None of the soldiers stationed at the airbase – deployed there to support a forthcoming Iraqi offensive to take back Mosul from IS – have suffered any symptoms of mustard gas poisoning. The base took decontamination measures after the rocket hit.

This is not the group’s first chemical strike. Reports are mounting up that weapons of mass destruction (WMD) are now part of the organisation’s arsenal – and all thanks to US foreign policy.

The US-led invasion of Iraq in 2003 and the regional chaos that followed is a major reason why IS emerged in the first place; had the war never happened, the group might never have existed, and it certainly wouldn’t have been able to tear through and take control of huge swathes of the country.

So at last, the US has finally found WMD in Iraq, but only after its own actions allowed them to spring up there again.

[Read more…]

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Ted Cruz is wrong about how free speech is censored on the Internet

Tim Berners-Lee and Daniel Weitzner writes: Sen. Ted Cruz wants to engineer a United States takeover of a key Internet organization, ICANN, in the name of protecting freedom of expression.

Cruz’s proposal is one of the key sticking points in finalizing the government spending bill necessary to avert a government shutdown on Sept. 30.

But the misguided call for the United States to exert unilateral control over ICANN does nothing to advance free speech because ICANN, in fact, has no power whatsoever over individual speech online. ICANN — the Internet Corporation for Assigned Names and Numbers — supervises domain names on the Internet. The actual flow of traffic, and therefore speech, is up to individual network and platform operators.

There is no international law or treaty that calls the Internet into existence or forces everyone to use the same standards and technology. Rather, it is a voluntary effort of people around the world. [Continue reading…]

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America has spent almost $5 trillion on wars since 9/11

The Intercept reports: The total U.S. budgetary cost of war since 2001 is $4.79 trillion, according to a report released this week from Brown University’s Watson Institute. That’s the highest estimate yet.

Neta Crawford of Boston University, the author of the report, included interest on borrowing, future veterans needs, and the cost of homeland security in her calculations.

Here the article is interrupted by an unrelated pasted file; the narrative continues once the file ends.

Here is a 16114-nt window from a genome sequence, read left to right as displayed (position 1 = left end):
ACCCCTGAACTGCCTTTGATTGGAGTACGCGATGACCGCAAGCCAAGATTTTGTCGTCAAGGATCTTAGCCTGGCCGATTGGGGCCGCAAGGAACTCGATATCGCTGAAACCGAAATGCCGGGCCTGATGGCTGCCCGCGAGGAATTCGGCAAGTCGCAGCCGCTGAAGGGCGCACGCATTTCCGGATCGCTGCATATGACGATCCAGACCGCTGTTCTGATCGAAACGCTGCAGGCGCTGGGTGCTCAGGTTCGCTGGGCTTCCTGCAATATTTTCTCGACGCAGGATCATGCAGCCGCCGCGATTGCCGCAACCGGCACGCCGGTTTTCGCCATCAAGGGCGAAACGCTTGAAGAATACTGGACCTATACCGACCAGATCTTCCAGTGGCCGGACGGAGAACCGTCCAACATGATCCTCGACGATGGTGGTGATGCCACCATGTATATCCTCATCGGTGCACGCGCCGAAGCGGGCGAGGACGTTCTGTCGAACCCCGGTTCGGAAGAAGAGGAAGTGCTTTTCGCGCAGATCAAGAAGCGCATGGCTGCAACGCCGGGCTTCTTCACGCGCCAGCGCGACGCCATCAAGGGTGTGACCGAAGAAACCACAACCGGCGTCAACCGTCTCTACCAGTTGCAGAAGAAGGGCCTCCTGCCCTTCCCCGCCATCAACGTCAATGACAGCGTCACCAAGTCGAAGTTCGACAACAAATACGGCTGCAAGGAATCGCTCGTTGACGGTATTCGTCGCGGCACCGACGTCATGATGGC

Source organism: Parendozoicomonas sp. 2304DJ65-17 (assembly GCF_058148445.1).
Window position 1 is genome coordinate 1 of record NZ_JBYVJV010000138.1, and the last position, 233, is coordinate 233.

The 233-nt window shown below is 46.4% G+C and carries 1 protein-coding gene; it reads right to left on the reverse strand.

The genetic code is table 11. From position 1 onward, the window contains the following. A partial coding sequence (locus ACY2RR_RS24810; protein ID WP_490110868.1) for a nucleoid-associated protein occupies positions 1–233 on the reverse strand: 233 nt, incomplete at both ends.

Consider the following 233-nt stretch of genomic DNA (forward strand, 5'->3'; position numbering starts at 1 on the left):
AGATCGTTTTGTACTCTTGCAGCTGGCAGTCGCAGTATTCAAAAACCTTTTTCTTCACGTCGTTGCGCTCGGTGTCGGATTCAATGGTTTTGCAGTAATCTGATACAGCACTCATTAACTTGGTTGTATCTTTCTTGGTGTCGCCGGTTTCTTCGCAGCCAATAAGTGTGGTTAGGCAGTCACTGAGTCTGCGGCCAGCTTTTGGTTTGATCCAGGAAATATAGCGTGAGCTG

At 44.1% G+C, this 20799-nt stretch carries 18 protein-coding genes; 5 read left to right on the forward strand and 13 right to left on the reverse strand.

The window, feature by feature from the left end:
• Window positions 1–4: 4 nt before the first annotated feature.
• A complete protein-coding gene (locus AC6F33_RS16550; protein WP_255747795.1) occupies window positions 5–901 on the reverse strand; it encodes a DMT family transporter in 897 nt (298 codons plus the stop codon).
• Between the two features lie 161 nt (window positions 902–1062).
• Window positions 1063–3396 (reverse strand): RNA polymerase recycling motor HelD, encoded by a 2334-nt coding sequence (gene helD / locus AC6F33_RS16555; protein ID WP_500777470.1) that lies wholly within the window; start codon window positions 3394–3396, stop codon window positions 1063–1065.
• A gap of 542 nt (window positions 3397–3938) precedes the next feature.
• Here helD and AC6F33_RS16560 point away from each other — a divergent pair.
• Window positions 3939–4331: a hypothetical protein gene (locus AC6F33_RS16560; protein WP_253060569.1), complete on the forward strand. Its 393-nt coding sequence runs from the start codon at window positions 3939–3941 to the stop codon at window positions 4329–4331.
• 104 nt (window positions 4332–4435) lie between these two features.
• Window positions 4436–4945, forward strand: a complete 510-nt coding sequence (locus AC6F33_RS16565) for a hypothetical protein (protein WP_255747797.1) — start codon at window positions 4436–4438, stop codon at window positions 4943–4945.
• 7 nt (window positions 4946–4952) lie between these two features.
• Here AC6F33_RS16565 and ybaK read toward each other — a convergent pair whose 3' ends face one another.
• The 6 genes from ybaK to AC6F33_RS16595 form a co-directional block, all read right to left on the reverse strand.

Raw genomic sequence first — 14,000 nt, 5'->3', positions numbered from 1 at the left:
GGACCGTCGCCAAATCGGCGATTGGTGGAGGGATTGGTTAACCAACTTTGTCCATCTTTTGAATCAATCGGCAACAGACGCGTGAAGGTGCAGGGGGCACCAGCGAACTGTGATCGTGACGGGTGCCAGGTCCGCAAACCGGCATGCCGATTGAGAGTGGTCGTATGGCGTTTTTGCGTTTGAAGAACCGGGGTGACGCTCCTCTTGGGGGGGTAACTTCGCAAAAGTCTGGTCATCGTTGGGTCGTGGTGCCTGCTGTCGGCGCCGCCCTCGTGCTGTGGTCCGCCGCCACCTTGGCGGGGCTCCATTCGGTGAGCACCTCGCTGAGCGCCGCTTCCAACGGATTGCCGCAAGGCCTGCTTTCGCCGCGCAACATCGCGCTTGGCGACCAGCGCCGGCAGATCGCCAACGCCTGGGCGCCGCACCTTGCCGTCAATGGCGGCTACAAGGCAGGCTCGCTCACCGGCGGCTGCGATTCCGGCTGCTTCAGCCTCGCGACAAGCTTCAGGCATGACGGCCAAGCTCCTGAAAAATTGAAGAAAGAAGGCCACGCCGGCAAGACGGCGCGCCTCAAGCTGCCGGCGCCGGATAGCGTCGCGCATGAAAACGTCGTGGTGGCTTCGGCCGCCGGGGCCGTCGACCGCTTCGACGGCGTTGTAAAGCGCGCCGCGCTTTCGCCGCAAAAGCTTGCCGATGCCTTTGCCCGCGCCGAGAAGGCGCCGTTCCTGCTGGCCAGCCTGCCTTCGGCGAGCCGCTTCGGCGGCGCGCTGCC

The amount of $4.79 trillion, “so large as to be almost incomprehensible,” she writes, adds up like this: [Continue reading…]

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Pentagon grudgingly accepts Syria deal amid deep mistrust of Russia

The Washington Post reports: Hours after reaching an agreement on Syria last Friday with Secretary of State John F. Kerry and clearing the final deal with Moscow, Russian Foreign Minister Sergei Lavrov wandered the halls of their meeting venue in Geneva, waiting for Kerry to get the okay from Washington.

In a secure room upstairs, a frustrated Kerry was on hold. Already deep into a conference call with President Obama’s top national security team, he was waiting for the Defense Department to locate its legal counsel to sign off on one of the many provisions of the accord that Defense Secretary Ashton B. Carter was questioning.

“I hope before Washington gets some sleep, we can get some news,” Lavrov said as he offered pizza and vodka to reporters awaiting an announcement. Clearly on a propaganda roll, he observed that the wheels of government appeared to turn more efficiently in his country than in the United States.

Obama, who did not attend the principals’ meeting, ultimately approved the agreement and a news conference was held at midnight, Geneva time.

But beneath the politics and diplomacy of the deal — which began with a cease-fire Monday, to be followed, if it succeeds, by coordinated U.S.-Russian counterterrorism airstrikes — the prospect of military-to-military cooperation does not sit well with the Defense Department.

“There is a trust deficit with the Russians; it is not clear to us what their objectives are,” Gen. Joseph L. Votel, head of the U.S. Central Command, said Wednesday. “They say one thing, and we don’t necessarily see them following up on this.”

That mistrust resides most deeply in Carter, who officials familiar with the Russia negotiations said almost single-handedly delayed Friday’s final agreement with his repeated questions during the conference call. Gen. Joseph F. Dunford Jr., chairman of the Joint Chiefs of Staff, voiced little objection during the principals’ meeting, officials said. [Continue reading…]

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As Russia reasserts itself, U.S. intelligence agencies focus anew on the Kremlin

The Washington Post reports: U.S. intelligence agencies are expanding spying operations against Russia on a greater scale than at any time since the end of the Cold War, U.S. officials said.

The mobilization involves clandestine CIA operatives, National Security Agency cyberespionage capabilities, satellite systems and other intelligence assets, officials said, describing a shift in resources across spy services that had previously diverted attention from Russia to focus on terrorist threats and U.S. war zones.

U.S. officials said the moves are part of an effort to rebuild U.S. intelligence capabilities that had continued to atrophy even as Russia sought to reassert itself as a global power. Over the past two years, officials said, the United States was caught flat-footed by Moscow’s aggression, including its annexation of Crimea, its intervention in the war in Syria and its suspected role in hacking operations against the United States and Europe.

U.S. spy agencies “are playing catch-up big time” with Russia, a senior U.S. intelligence official said. Terrorism remains the top concern for American intelligence services, the official said, but recent directives from the White House and the Office of the Director of National Intelligence (ODNI) have moved Russia up the list of intelligence priorities for the first time since the Soviet Union’s collapse. [Continue reading…]